First Principle


 

Law should accommodate practice, not ruin it. Above all things, judges must strive to comply with the legal version of the Hippocratic Oath: do not harm. At times, however, they forget this rule and act like the proverbial bull in a china shop.

The decision of the Supreme Commercial Court of Russia in Meta-Leasing Ltd v Partner-M Ltd (А28-732/2010) is just like that: for no apparent reason it ruins the basis of hire-purchase in Russia. It also reminds us – once again - that sanctity of contract is dead.

Meta-Leasing and Partner-M entered a hire-purchase agreement: the first bought a Volvo harvester for about $360,000, a heavy vehicle used for felling, delimbing and bucking trees, and rented it to the second. The rent was agreed at half a million dollars, payable over three years in monthly instalments. Once it is paid, Partner-M would be able to buy the machine for $35.

Eventually, the hirer stopped paying, the agreement was terminated and the equipment returned to the lessor.

Meta-Leasing did not pursue Partner-M for all the monies outstanding on the contract but insisted on the arrears, about $35,000, for the period when the harvester was used by the hirer. The latter countersued and demanded a substantial part of the rent already paid, about $120,000.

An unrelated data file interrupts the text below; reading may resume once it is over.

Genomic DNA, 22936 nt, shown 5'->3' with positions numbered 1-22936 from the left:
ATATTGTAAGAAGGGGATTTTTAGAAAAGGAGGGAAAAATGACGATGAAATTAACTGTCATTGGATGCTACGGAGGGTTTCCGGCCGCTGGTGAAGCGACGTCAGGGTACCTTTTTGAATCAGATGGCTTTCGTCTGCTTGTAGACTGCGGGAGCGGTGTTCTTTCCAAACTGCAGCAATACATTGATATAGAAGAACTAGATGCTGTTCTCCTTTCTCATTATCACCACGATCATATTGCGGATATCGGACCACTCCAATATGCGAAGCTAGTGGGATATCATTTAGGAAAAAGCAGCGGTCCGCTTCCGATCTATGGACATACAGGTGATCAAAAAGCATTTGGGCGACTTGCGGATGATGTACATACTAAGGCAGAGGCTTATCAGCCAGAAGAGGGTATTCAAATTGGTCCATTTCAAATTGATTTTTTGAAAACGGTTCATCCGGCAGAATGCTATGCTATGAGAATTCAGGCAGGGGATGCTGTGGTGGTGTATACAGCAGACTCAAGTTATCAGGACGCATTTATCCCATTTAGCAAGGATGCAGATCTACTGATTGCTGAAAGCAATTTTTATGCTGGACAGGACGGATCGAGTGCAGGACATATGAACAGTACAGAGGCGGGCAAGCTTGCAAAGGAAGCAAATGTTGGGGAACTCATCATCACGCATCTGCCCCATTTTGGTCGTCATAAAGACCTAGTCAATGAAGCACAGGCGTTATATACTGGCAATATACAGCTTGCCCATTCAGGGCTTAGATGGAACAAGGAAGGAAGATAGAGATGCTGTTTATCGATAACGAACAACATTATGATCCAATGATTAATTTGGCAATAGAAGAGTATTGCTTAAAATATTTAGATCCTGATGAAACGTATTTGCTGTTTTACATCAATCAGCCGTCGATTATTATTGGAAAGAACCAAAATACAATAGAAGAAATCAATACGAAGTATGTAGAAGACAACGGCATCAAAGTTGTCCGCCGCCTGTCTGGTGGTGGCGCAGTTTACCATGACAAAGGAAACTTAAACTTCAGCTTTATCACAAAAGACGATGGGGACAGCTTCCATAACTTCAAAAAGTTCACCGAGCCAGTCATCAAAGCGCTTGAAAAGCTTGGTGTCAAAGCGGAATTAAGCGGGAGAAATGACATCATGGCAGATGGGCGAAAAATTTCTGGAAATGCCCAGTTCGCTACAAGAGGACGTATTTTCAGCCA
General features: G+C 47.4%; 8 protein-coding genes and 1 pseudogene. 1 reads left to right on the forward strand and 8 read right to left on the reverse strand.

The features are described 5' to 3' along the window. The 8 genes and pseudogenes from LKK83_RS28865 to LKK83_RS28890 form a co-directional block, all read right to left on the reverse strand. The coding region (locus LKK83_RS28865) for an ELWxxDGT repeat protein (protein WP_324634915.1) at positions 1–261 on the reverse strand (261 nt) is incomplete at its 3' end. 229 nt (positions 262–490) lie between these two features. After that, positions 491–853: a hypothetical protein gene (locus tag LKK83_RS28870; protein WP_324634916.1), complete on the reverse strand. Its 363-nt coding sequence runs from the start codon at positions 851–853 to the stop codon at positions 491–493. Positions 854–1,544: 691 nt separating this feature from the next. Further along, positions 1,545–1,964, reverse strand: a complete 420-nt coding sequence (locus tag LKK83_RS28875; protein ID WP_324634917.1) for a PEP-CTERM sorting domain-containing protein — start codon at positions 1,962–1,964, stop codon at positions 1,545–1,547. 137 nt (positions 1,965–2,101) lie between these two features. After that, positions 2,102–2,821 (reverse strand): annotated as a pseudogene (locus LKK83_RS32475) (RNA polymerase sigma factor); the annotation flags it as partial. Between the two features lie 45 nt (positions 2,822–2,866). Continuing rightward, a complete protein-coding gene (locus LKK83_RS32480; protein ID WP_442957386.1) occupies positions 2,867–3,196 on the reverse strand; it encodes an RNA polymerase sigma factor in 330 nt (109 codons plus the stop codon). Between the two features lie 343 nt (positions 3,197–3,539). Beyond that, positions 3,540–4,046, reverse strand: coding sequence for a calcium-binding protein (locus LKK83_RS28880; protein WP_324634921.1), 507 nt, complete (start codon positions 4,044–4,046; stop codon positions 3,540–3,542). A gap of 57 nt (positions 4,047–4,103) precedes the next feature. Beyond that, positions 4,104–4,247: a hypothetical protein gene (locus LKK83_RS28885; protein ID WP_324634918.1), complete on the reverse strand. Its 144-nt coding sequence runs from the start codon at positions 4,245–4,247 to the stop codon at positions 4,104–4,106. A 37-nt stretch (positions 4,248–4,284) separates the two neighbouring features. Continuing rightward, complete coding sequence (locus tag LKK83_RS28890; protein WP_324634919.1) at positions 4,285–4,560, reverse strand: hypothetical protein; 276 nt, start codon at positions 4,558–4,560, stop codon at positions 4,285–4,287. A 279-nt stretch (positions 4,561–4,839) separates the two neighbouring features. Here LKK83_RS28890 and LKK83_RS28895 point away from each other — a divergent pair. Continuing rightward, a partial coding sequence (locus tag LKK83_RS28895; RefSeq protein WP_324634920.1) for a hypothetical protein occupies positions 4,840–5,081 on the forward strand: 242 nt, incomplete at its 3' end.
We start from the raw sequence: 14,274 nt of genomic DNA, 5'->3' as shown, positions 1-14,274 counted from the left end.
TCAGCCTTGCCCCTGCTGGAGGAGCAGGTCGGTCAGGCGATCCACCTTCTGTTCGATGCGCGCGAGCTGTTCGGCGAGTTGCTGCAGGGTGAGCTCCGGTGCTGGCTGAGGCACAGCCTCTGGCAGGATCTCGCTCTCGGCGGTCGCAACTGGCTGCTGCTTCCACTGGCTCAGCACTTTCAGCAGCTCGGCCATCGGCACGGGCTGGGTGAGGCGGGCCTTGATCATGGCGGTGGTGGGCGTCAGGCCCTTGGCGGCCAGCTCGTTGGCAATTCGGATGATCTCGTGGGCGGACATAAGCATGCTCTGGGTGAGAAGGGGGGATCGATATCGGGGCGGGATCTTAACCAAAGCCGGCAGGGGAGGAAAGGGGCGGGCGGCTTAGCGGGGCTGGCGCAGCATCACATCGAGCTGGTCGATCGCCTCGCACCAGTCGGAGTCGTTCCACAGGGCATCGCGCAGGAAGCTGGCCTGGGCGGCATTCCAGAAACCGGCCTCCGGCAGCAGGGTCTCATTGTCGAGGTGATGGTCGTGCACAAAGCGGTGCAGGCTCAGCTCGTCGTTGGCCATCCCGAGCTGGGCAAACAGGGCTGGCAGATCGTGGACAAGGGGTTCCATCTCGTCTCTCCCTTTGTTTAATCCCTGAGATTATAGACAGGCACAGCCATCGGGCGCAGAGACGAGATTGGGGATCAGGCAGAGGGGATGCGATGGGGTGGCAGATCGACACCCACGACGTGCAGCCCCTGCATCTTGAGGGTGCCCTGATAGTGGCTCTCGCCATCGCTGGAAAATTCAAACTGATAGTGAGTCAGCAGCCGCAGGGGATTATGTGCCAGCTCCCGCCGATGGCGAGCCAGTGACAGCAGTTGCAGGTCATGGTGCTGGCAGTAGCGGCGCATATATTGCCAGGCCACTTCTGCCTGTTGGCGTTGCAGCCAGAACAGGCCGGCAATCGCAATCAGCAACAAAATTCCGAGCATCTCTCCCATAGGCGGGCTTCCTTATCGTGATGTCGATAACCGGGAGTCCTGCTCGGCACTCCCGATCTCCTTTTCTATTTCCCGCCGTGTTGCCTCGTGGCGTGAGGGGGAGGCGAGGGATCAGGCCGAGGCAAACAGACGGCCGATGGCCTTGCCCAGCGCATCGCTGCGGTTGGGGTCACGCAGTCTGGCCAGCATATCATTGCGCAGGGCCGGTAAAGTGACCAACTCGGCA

In July 2011 the case reached the Supreme Commercial Court and the panel of thirteen judges ruled for Partner-M. What makes the picture sadder is that this decision was not an unfortunate trip-up in an otherwise right direction. The court had paved the road to hell two months earlier in Kvadrat v Evrotekhnika.

The court’s reasoning revolved around the idea that a hire-purchase agreement is a composition of two elements, rent and sale. And so is the cash. There are two channels - one of using the machine and the other of owning it.

The judges ruled that in the contract the purchase price was so small that it couldn’t be seen as the price of the harvester, even after three years of use. The price, therefore, was hidden in the rent and, because the contract was rescinded and the hirer didn’t achieve ownership of the asset, it was entitled to some of the money it had spent – just as when you pay an advance on a product but don’t actually get it.

What do we want from law?

The fascinating thing about law viewed from a comparative perspective is that however obvious and even conspicuous a solution may seem, a mere reference to a statute or case law or, for that matter, to history isn’t good enough. You should rediscover the heart of the problem and relive the pain of finding the best answer.

Leasing companies do not sell harvesters, they sell money. Hire-purchase is a form of borrowing which allows you to buy things by spreading the cost over a long period of time so that new equipment pays for itself. It is also the shortest way to getting credit: unlike most loans, this one is secured by the things you buy.